Nov. 9th, 1989

bw8

I sat in my grandparents’ family room, my eyes glued to the television. There were crowds gathered at the base of a concrete wall covered with graffiti in a language I couldn’t read. Camera flashes were going off so much that it looked like the worst lightning storm in the earth’s history. The peoples’ breath fogged in the cold air as they sang songs, wept, and hugged each other.

Some of the men swung sledge hammers, the heavy metal heads bouncing off the concrete face and sending chips flying in all directions. The people around them scrambled on the ground and scooped up fragments and chips wherever they landed. Whenever one of the bw6men grew weary, his arms too heavy to lift the mallet, another stepped in to take his place.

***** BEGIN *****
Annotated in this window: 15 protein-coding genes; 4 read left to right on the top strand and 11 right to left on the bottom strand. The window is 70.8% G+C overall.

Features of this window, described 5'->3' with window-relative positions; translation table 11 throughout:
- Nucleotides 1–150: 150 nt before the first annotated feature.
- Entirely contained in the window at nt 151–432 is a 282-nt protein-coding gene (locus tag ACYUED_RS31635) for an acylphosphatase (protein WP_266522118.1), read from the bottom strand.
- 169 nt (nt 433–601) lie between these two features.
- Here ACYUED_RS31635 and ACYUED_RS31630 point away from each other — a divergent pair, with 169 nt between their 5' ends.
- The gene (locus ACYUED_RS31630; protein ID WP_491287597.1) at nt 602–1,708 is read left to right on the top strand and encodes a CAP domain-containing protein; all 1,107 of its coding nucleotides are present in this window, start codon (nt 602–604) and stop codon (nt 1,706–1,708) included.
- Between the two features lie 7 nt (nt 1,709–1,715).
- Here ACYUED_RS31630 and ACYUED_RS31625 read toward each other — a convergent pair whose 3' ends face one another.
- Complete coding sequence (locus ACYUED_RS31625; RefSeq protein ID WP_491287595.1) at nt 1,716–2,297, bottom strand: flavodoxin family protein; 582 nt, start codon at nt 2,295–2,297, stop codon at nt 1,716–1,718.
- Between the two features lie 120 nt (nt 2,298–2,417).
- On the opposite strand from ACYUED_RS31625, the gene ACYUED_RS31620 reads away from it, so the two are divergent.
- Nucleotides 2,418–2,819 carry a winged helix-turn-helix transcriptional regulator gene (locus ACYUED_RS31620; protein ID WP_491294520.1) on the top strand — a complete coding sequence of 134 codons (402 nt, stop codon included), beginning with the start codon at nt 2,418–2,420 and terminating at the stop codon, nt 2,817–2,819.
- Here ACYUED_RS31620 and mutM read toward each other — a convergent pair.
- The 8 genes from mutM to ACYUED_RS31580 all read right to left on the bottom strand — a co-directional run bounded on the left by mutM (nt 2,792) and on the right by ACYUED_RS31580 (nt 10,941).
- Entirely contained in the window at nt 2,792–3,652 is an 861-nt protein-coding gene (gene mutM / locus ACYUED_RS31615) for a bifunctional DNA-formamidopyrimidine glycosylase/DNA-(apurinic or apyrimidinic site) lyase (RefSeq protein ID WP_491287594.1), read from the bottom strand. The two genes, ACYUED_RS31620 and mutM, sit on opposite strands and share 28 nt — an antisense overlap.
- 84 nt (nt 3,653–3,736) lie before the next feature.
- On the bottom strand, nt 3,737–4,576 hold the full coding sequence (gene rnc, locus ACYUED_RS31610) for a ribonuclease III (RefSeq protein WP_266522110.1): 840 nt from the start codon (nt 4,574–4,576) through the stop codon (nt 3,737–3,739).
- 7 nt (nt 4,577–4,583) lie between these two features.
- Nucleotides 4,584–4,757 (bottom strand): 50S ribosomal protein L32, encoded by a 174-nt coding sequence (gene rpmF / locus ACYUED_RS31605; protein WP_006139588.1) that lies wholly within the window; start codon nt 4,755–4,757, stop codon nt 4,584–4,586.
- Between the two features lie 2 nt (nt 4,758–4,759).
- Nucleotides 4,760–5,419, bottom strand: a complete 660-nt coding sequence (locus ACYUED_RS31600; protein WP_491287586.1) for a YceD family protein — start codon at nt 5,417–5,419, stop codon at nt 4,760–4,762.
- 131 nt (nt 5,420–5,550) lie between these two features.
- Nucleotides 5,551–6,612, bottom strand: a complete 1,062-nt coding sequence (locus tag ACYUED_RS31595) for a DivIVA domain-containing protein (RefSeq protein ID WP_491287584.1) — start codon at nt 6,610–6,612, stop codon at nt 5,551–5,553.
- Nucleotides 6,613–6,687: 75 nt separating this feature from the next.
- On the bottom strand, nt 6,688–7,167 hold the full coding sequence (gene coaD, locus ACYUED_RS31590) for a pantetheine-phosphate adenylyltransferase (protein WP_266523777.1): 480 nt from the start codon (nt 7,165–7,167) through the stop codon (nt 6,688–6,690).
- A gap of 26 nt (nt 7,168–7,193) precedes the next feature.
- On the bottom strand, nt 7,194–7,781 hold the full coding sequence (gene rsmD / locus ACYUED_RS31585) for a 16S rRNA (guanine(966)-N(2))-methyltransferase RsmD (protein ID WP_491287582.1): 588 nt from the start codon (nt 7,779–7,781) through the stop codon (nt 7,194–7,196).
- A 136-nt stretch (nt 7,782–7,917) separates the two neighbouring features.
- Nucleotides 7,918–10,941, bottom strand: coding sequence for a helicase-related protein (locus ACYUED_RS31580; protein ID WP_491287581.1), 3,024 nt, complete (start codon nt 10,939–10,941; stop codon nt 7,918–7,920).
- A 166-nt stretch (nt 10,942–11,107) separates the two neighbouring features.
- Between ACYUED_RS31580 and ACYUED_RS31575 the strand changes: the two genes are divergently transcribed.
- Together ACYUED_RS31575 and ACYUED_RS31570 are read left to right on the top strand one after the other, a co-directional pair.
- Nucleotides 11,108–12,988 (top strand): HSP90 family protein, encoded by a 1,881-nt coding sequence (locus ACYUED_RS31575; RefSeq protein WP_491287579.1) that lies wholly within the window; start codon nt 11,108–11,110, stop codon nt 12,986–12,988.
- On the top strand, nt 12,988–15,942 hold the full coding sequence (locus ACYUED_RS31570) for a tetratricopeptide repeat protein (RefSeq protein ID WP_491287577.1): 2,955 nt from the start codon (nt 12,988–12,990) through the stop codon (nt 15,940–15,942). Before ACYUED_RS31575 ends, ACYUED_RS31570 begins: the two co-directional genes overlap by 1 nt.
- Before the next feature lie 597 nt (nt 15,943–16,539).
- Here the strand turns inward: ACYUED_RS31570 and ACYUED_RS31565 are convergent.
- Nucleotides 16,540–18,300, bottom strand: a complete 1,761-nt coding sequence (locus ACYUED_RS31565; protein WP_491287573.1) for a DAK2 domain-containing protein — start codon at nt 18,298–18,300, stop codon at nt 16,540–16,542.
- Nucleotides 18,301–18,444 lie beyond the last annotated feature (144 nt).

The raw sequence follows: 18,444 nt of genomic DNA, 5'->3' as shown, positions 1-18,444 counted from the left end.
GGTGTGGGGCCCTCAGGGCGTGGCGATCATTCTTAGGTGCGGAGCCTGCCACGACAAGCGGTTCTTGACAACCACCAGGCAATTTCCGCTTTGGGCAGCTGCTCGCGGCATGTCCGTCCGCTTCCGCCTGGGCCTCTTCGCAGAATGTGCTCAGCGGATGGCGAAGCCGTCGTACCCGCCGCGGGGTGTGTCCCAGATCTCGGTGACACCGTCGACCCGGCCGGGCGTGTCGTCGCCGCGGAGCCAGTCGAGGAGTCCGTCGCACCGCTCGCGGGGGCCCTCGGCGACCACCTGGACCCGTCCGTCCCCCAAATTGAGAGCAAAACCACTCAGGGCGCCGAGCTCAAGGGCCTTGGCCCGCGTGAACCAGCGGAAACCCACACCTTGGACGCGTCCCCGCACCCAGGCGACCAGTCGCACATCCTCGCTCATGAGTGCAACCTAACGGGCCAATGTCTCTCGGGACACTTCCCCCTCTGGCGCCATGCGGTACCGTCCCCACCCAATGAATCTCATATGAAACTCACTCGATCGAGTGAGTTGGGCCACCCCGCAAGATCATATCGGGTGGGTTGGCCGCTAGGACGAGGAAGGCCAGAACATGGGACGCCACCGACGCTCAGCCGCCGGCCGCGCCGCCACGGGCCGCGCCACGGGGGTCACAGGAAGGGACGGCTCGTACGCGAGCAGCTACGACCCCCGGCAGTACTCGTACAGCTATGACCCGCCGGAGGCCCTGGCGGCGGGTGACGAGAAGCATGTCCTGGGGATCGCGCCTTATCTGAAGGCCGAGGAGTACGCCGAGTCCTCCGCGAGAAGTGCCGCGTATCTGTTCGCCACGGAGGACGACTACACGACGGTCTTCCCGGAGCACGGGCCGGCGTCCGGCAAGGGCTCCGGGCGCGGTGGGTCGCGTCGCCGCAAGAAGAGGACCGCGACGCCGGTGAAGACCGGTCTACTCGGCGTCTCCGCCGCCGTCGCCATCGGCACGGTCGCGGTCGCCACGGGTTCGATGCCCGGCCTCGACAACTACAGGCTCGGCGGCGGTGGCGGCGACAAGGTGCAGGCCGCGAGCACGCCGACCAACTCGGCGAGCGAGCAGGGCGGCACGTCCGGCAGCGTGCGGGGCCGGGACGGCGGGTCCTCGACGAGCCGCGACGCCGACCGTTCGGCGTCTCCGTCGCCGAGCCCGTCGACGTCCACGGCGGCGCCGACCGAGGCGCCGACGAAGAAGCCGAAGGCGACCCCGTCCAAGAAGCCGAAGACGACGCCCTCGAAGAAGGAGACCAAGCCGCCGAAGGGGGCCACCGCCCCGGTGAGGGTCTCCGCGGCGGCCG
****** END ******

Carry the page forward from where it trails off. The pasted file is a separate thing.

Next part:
The hammers never stopped swinging.

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